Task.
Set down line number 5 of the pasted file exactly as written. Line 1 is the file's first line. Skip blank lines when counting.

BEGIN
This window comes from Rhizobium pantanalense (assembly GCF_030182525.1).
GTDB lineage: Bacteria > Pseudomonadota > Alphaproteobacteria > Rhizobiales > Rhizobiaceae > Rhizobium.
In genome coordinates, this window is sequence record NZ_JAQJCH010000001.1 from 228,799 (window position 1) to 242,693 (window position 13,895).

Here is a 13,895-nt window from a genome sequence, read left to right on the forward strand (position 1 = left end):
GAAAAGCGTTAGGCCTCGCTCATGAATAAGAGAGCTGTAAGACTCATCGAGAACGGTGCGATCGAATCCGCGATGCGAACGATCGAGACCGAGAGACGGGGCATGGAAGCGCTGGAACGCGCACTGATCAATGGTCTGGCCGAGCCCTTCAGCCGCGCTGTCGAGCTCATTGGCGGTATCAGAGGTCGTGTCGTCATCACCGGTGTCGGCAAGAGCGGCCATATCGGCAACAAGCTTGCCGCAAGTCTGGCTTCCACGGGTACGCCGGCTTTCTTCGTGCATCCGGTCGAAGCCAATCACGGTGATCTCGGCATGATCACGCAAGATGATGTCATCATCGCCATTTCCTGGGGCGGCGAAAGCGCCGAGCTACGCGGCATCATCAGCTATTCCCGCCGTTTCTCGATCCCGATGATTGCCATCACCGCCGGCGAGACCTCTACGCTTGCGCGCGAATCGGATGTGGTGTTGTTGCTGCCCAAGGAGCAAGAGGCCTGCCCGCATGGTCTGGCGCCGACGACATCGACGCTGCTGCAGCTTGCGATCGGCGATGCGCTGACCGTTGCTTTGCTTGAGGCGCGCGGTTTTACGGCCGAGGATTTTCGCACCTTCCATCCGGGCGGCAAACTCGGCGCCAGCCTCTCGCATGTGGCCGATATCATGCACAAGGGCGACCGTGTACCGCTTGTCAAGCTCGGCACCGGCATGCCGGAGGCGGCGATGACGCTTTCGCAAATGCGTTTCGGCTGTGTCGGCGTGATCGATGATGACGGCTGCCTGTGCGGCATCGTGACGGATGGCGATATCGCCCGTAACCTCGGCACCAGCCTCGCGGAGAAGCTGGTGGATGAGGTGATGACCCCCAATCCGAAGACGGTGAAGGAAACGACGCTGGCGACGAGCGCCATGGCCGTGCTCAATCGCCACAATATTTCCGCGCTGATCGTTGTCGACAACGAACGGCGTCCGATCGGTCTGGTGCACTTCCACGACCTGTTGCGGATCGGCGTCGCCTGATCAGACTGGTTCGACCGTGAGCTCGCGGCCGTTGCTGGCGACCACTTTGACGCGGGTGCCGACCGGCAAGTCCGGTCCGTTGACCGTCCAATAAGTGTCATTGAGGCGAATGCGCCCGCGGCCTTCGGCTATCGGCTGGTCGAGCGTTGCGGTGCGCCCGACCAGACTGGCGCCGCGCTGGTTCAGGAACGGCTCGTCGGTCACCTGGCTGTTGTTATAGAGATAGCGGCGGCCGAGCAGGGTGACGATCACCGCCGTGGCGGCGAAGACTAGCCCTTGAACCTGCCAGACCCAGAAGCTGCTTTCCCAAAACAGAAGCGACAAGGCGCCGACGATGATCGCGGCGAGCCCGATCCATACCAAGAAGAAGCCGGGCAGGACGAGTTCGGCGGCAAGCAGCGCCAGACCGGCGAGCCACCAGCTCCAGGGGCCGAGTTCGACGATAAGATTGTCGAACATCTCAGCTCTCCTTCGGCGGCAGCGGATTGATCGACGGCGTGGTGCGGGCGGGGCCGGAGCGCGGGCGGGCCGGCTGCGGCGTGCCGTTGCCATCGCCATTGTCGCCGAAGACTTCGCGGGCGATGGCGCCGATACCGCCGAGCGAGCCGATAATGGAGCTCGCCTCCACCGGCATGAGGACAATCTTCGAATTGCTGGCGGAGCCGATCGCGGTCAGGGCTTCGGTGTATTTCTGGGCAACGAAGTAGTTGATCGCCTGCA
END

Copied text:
GAAAAGCGTTAGGCCTCGCTCATGAATAAGAGAGCTGTAAGACTCATCGAGAACGGTGCGATCGAATCCGCGATGCGAACGATCGAGACCGAGAGACGGGGCATGGAAGCGCTGGAACGCGCACTGATCAATGGTCTGGCCGAGCCCTTCAGCCGCGCTGTCGAGCTCATTGGCGGTATCAGAGGTCGTGTCGTCATCACCGGTGTCGGCAAGAGCGGCCATATCGGCAACAAGCTTGCCGCAAGTCTGGCTTCCACGGGTACGCCGGCTTTCTTCGTGCATCCGGTCGAAGCCAATCACGGTGATCTCGGCATGATCACGCAAGATGATGTCATCATCGCCATTTCCTGGGGCGGCGAAAGCGCCGAGCTACGCGGCATCATCAGCTATTCCCGCCGTTTCTCGATCCCGATGATTGCCATCACCGCCGGCGAGACCTCTACGCTTGCGCGCGAATCGGATGTGGTGTTGTTGCTGCCCAAGGAGCAAGAGGCCTGCCCGCATGGTCTGGCGCCGACGACATCGACGCTGCTGCAGCTTGCGATCGGCGATGCGCTGACCGTTGCTTTGCTTGAGGCGCGCGGTTTTACGGCCGAGGATTTTCGCACCTTCCATCCGGGCGGCAAACTCGGCGCCAGCCTCTCGCATGTGGCCGATATCATGCACAAGGGCGACCGTGTACCGCTTGTCAAGCTCGGCACCGGCATGCCGGAGGCGGCGATGACGCTTTCGCAAATGCGTTTCGGCTGTGTCGGCGTGATCGATGATGACGGCTGCCTGTGCGGCATCGTGACGGATGGCGATATCGCCCGTAACCTCGGCACCAGCCTCGCGGAGAAGCTGGTGGATGAGGTGATGACCCCCAATCCGAAGACGGTGAAGGAAACGACGCTGGCGACGAGCGCCATGGCCGTGCTCAATCGCCACAATATTTCCGCGCTGATCGTTGTCGACAACGAACGGCGTCCGATCGGTCTGGTGCACTTCCACGACCTGTTGCGGATCGGCGTCGCCTGATCAGACTGGTTCGACCGTGAGCTCGCGGCCGTTGCTGGCGACCACTTTGACGCGGGTGCCGACCGGCAAGTCCGGTCCGTTGACCGTCCAATAAGTGTCATTGAGGCGAATGCGCCCGCGGCCTTCGGCTATCGGCTGGTCGAGCGTTGCGGTGCGCCCGACCAGACTGGCGCCGCGCTGGTTCAGGAACGGCTCGTCGGTCACCTGGCTGTTGTTATAGAGATAGCGGCGGCCGAGCAGGGTGACGATCACCGCCGTGGCGGCGAAGACTAGCCCTTGAACCTGCCAGACCCAGAAGCTGCTTTCCCAAAACAGAAGCGACAAGGCGCCGACGATGATCGCGGCGAGCCCGATCCATACCAAGAAGAAGCCGGGCAGGACGAGTTCGGCGGCAAGCAGCGCCAGACCGGCGAGCCACCAGCTCCAGGGGCCGAGTTCGACGATAAGATTGTCGAACATCTCAGCTCTCCTTCGGCGGCAGCGGATTGATCGACGGCGTGGTGCGGGCGGGGCCGGAGCGCGGGCGGGCCGGCTGCGGCGTGCCGTTGCCATCGCCATTGTCGCCGAAGACTTCGCGGGCGATGGCGCCGATACCGCCGAGCGAGCCGATAATGGAGCTCGCCTCCACCGGCATGAGGACAATCTTCGAATTGCTGGCGGAGCCGATCGCGGTCAGGGCTTCGGTGTATTTCTGGGCAACGAAGTAGTTGATCGCCTGCA